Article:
by Bob Leonard and David Ross
Does your company have a purpose beyond profit? Organizations whose sole focus is on their own financial performance do not create the competitive differentiation or emotional engagement required for lasting success. An overemphasis on profit directs the organization inward, employees focus on short-term gains, there is little innovation, silos develop, and mediocrity prevails.
There is a strategic and commercial benefit from establishing and working towards a purpose beyond profit. Purpose articulates why an organization exists. It highlights the issues that an organization seeks to solve.
Leaders today grapple in fresh ways with an old question: how do we define, entrench and deploy meaningful purpose in the context of organizational turbulence? Purpose reflects the raison d’etre of an organization. Properly understood, it becomes the most important organizing principle within a company, informing and guiding strategic decisions.
Purpose provides a framework to guide an organization, its leaders and stakeholders concerning the difficult choices required to meet the challenges and opportunities of our increasingly VUCA* world. It is particularly valuable in this era of advanced stakeholder capitalism.
As we are seeing during this pandemic, without a core purpose beyond profit, we are tempted to tackle an array of unimportant issues that we perceive as urgent. That poses a problem with respect to performance, productivity and just what it is we are meant to be delivering. An organization needs a North Star in the form of a purpose.
The traditional management doctrine of “doing what we do today, just better” is no longer enough to deliver sustained success. Purpose as higher level planning engages the core precept of business innovation and provides a critical focus on why the organization exists. If developed and implemented correctly, purpose permeates culture. It can organically evolve a company culture.
Organizations that actively engage with their purpose take actions that make profits the outcome of purpose-informed and purpose-driven strategies. Long-term profits depend on the alignment of diverse activities. Purpose informs and directs strategic decisions.
It helps to start with a clear, shared definition of purpose. In a world where internal and external engagement is so vital to profit, performance and strategy delivery, the creation of a purpose can no long be the domain of a select few C-suite members. A purpose-driven company stands for and takes action on something bigger than its products and services. Purpose informs organizational strategy and can be a roadmap to remaining competitive in a VUCA world. According to PwC, 79 percent of business leaders believe that purpose is central to success. Despite this, less than half of employees know what their organization stands for and what makes it different.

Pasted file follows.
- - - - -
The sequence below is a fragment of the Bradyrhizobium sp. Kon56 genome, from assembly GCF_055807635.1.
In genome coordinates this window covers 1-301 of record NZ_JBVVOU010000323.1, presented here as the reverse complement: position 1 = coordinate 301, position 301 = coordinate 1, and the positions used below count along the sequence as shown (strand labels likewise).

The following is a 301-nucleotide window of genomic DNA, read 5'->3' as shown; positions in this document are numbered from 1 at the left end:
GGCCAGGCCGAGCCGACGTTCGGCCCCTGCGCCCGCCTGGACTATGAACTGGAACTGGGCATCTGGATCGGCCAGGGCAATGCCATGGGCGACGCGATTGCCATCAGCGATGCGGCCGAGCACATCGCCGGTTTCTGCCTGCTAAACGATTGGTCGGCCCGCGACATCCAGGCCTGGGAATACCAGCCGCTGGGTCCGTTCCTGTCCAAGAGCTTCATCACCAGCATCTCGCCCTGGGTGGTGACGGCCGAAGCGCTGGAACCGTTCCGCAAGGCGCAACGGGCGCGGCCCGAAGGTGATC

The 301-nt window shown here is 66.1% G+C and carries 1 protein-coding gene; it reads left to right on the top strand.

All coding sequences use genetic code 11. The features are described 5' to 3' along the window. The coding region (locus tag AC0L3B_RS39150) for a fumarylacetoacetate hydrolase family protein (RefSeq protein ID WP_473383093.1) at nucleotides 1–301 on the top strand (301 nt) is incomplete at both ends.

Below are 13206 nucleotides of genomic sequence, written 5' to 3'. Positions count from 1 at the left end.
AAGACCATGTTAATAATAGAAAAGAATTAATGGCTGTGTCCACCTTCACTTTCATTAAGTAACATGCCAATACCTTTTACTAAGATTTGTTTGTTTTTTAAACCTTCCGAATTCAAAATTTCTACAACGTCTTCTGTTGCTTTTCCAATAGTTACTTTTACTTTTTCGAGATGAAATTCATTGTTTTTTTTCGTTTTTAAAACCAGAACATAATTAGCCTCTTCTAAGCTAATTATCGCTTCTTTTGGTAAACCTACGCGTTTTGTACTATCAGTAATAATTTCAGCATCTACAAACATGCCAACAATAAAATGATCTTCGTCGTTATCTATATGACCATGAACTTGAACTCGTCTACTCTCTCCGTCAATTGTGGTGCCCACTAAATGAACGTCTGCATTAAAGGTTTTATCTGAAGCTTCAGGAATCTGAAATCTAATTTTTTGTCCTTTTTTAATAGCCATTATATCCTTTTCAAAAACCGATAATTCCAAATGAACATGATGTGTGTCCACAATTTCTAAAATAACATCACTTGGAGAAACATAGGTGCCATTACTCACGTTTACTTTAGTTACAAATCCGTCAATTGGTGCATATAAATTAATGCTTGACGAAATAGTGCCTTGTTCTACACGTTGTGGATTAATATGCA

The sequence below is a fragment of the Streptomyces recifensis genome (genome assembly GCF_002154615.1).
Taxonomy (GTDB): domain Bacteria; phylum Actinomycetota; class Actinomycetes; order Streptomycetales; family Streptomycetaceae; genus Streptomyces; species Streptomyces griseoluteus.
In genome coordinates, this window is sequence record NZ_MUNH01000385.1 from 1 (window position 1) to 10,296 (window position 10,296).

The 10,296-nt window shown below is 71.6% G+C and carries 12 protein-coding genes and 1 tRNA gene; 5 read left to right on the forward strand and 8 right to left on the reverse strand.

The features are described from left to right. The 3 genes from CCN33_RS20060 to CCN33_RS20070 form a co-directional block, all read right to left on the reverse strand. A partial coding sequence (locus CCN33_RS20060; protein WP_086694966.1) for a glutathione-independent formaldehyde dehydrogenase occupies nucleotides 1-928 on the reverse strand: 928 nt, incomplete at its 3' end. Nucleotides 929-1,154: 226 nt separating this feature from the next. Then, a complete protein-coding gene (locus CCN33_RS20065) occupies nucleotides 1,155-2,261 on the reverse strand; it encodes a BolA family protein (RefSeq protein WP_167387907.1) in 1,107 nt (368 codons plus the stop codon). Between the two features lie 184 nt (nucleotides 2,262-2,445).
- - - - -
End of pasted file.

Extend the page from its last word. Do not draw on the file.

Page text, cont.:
A business purpose statement illustrates how your organization will impact its customers. Your company provides a product or service, so this statement should reflect how you will improve the lives of the people or businesses you serve.
Your company may have been founded with one purpose in mind and evolved to focus on something else entirely. For example, Twitter was first developed as an SMS-based communications tool to enable colleagues to keep tabs on each other. It morphed into something much different, and its current purpose is “To give everyone the power to create and share ideas and information, instantly, without barriers.”
Here are a few steps you can take to develop your purpose statement:
1) Define What Your Company Solves
Start by defining how your company solves a particular pain point for its customers. How does your product or service solve a problem for your customers?
For example, does it elevate social standing, streamline shipping and receiving, or strengthen online security?
2) List the Values Embedded in Your Purpose
What makes you passionate about the product or service your company provides? Brainstorm with your team to elicit some values that align with your purpose. Some examples are:
3) Combine the Rational with the Emotional
Purpose statements need to be grounded in reality, but also have an emotional element. In other words, the statement should have a “wow” factor which makes it compelling. Whole Foods does this well:
“Our deepest purpose as an organization is helping support the health, well-being, and healing of both people — customers, Team Members, and business organizations in general — and the planet.”
4) Make it Strong, Pragmatic and Tangible
Use plain language in your purpose statement so that it can be internalized within your company’s culture. Use just enough words to convey your message. Any more and it loses its meaning and inspiration. If it resonates, employees will grab hold of it and make it their own.
Our climate crisis is the greatest challenge humankind has ever faced, and it threatens every living thing on Spaceship Earth. Successfully addressing it is a worthwhile purpose for all organizations. From a commercial perspective, there are also significant opportunities available from doing so.